With the new year approaching, I will be dedicating my initial posts to the subject of resolutions. Most people make resolutions at the beginning of the year. Out of all the days of the year, January 1st probably most represents the idea of starting over. So many things start over on that day – calendars, a new tax year, a new fiscal year for many corporations, new legislation, etc. It is definitely a milestone date. It is the one day of the year where everybody fixates on a particular second of time – 11:59:59 is the old year and 12:00:00 is the new year. It is like the gun that goes off at the beginning of a race. So, it is a great time to make new commitments. The more meaningful the start date, the more likely you are to take new commitments seriously. Now, let me stress something here. While January 1st is a great day to start new resolutions, resolution-making can and should be done at other times of the year. I will discuss this in more detail after the new year has begun.
In today’s blog post, I want to give my first piece of advice when making resolutions and that is to set your start date in advance. There is something that happens to you in the days leading up to your anticipated start date. The resolution begins to build up in your mind. Consciously or unconsciously, you begin to mentally prepare yourself for the commitment as you move closer and closer to your start date. The new habit or commitment you will be making begins to loom larger and larger on the horizon and you are frequently being reminded of the fact that your life will be changing in some way when your commitment date arrives. Over time, the life changes that are necessary to accommodate this new change become apparent and you begin to deal with those kinds of issues in your mind. Also, during that time, you are likely to discuss your resolution(s) with other people and over time you begin to feel a sense of accountability to the commitment you are making and you may even get some people to join you.
Now, this is not to say that if you make a resolution to start something tomorrow, that you cannot do it. But, making resolutions in advance increases the odds that you will follow through on it. I have been making New Year’s Resolutions for 15 years and I recall one year (2005?) where I came up with some resolutions at about 5 p.m. on New Year’s Eve while sitting on my recliner. I wrote some resolutions down on a sheet of paper and made my commitment. I don’t recall what those resolutions were and if I did act on them, it was only for a short while. I didn’t give time for the root to grow and my level of commitment died very quickly. I would have been better off planning a start date sometime later in January, or even February. There is no law that says your New Year’s Resolutions have to start on the 1st anyway. A change you are going to make during the new year doesn’t need to start at the exact beginning of the year. For example, if me or my wife make a dieting resolution, we do not start it until after the first weekend. That is usually when all the parties and get-togethers are over with. You can also take a staggering approach to multiple resolutions. Plan one to start at the beginning of the year and another one to start a month or two later. That way you’re only focusing on one thing at a time. Be creative.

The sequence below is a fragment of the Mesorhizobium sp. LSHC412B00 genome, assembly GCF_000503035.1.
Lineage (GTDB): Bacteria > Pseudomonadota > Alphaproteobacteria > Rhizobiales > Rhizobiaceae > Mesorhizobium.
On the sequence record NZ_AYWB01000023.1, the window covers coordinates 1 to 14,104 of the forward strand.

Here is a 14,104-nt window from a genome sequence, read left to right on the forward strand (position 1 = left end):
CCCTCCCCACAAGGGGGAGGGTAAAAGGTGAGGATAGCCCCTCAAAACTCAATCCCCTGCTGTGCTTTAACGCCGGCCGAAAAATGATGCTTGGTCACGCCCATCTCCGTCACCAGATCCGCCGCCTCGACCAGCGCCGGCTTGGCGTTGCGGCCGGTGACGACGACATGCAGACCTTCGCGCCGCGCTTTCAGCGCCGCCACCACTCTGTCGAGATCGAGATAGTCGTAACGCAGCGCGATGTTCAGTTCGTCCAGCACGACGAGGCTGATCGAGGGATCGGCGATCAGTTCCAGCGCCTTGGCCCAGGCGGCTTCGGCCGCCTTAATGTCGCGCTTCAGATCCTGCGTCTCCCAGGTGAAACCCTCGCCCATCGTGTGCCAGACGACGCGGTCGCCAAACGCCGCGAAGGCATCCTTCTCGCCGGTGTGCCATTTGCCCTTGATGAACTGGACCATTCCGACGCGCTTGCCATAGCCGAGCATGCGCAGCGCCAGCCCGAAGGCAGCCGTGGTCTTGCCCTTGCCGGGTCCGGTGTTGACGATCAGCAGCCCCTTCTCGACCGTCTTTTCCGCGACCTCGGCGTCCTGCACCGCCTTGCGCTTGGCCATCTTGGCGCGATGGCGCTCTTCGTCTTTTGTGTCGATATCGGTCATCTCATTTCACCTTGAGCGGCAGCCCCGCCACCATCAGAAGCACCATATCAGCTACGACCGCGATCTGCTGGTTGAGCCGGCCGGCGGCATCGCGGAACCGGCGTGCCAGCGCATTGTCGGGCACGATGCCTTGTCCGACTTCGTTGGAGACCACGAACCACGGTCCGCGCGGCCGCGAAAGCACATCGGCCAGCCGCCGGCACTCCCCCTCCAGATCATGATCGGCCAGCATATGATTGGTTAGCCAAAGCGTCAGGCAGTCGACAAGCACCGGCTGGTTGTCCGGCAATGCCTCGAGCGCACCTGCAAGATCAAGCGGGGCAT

If it makes you feel better, it is not necessary to have the details of a resolution ironed out in advance. At least have the concept determined and you can fill in the details later. For example, if you plan to start exercising at the beginning of the year, commit to it in November but save the details of how and when you will do it until after Thanksgiving. Now, there is an advantage to having the details worked out early in that you may come up with better ideas of how to implement the resolution over time, but I would say that at the very least have the basic idea of what you are going to do determined ahead of time.
What does ahead of time mean? The longer the better but if you want something specific, I would say 3 weeks – give or take. Next year, I am resolving to get my family out of debt. And when I say get out of debt, I mean getting on the path to getting out of debt. I wish it would only take a year. Now, the truth is I’ve been wanting to do this for awhile and have attempted to do this several times. Sometimes it was the lack of preparation that caused my efforts to fail and sometimes it was just bad timing. The beginning of the year is pretty calm for us. Work is pretty quiet and there are not a lot of birthdays in our family at that time of year. It should be a great time for us to begin budgeting our money. So now I know in the back of my mind that January is going to mean a new way of life when it comes to how we handle our money.